Coming Events in Los Angeles: AniMazing Spotlight and A Fischinger Celebration

AniMazing Spotlight 2010 logo, Juggler designed by Lou Romano

Two forthcoming animation events in Los Angeles caught my eye. The first  is the 2nd AniMazing Spotlight Animated Shorts Festival, which will be held Saturday and Sunday, September 4-5, at Woodbury University, Burbank, under the able direction of Tee Bosustow. (Tee is the son of UPA co-founder Stephen Bosustow; the festival website also hosts the all-important UPA Legacy Project website; I should also note that I am friends with Tee’s brother Nick.)

In addition to screening of films in competition, there is Tom Sito speaking on  “Animation & Politics: the Blacklist, the Mafia and beyond,”  a presentation by the UCLA Film Archive of the work of computer animation pioneer Robert Abel,  Teddy Newton giving a behind-the-scenes look at Pixar’s Day & Night, “The Legendary Fred Crippen” (UPA & Roger Ramjet to Sesame Street), “More Women than Ever” presented by Women in Animation, etc., etc.

Elfriede Fischinger 1986 The Hague
Film Historian and Oskar Fischinger biographer William Moritz, Elfriede Fischinger and animation filmmaker and teacher Michael Scroggins, c.1986, in The Hague. Source: Center for Visual Music.

On September 23rd, at 7:00 p.m., the Center for Visual Music, in Los Angeles, will be putting on “A Fischinger Celebration—Benefit Art Exhibition and Reception,  Celebrating Elfriede Fischinger on her 100th Birthday.” Though not as well-known as her husband Oskar, the pioneer abstract animation filmmaker, Elfriede Fischinger was an important figure in animation not only for her tireless efforts to promote her husband’s films, but also for her support of filmmakers and a number of animation-related organizations. Thus, when the Society for Animation Studies held its first conference at UCLA in 1989, it was not a surprise that Elfriede showed up.  I got to know Elfriede in the last decade of her life and always found her an inspiration. In a very real way, her home was a salon for animators and filmmakers, and she is well-deserving of this tribute.

The Center notes,

The evening features an Exhibition of selected photographs, artifacts and Paintings by Oskar Fischinger, a Wine Reception, and a Screening of Home Movies and Videos of Elfriede. Highlights include Oskar’s first Stereo Painting (1949), The Lumigraph film (1970) made by Elfriede, and unshot animation drawings by Oskar. Proceeds from the evening, which includes a silent auction, will benefit the Fischinger preservation, conservation and digitization work being done by Center for Visual Music, a 501(c) 3 nonprofit Los Angeles archive.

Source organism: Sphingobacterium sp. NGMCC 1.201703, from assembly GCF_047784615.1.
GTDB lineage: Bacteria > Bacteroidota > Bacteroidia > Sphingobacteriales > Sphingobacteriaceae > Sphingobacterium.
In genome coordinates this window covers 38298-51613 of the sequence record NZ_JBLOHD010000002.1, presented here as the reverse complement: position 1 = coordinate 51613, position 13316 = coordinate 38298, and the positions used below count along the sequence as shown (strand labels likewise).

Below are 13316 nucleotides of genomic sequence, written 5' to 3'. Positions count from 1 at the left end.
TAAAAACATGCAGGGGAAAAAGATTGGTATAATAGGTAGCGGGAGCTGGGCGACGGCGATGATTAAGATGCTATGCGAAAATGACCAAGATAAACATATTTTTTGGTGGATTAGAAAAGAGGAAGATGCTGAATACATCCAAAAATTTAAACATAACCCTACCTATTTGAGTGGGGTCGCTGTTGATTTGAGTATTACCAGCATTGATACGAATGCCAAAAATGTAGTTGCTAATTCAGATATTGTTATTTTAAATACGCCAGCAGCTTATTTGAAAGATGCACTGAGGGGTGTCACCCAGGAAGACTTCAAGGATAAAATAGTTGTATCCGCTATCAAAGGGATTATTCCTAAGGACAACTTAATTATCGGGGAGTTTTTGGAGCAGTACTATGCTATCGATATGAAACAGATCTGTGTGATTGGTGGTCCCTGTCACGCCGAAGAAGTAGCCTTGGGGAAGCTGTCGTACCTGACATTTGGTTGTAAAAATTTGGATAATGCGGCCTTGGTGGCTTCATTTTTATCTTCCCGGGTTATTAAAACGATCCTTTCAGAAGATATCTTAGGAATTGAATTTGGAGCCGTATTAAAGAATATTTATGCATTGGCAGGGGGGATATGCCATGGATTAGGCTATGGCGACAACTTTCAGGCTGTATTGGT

The Soloist’s Synesthesia Sequence

Jamie Foxx and Robert Downey Jr. in The Soloist

I went to see Joe Wright’s The Soloist mainly because it was based on the book by Los Angeles Times columnist Steve Lopez; I haven’t read the book, but I do recall reading his initial column about Nathaniel Ayers, the homeless cellist which the film is about. (Lopez’s  columns were one of the things I missed most after I left Los Angeles in late 2003.) Though I think the film suffers from a sometimes rather self-conscious technique, in the end it has more pluses than minuses; and one of the surprising and unexpected  pluses is an abstract sequence depicting  Ayers’ synesthesia when he listens (pictured above) to the opening movement of Beethoven’s Symphony No. 3.  Here are three images from the sequence:

The Soloist: Synesthesia Sequence

The Soloist: Synesthesia Sequence

The Soloist: Synesthesia SequenceThe sequence was the work of Double Negative, the London-based special effects house which also worked on Wright’s Atonement. Although the film’s credits give Andy Hague sole credit, Double Negative’s website notes:

[Steve Wright] was inspired by the abstract films of the 1970’s, in particular the work of Stan Brakhage and Len Lye when it came to the Synesthesia sequence, where musical genius, Ayers, visualises music as colour.

Double Negative’s VFX Supervisor, John Moffatt, supported by VFX Producer, Emma Larsson and Executive Producer, Melissa Taylor, conceptualised a simple [approach] using coloured lights, crystals and glass. Elements were shot in a dark tent on a parking lot and Moffatt worked closely with VFX film editor Andy Hague, to create a sequence that seemed to be moving and changing colour with the music.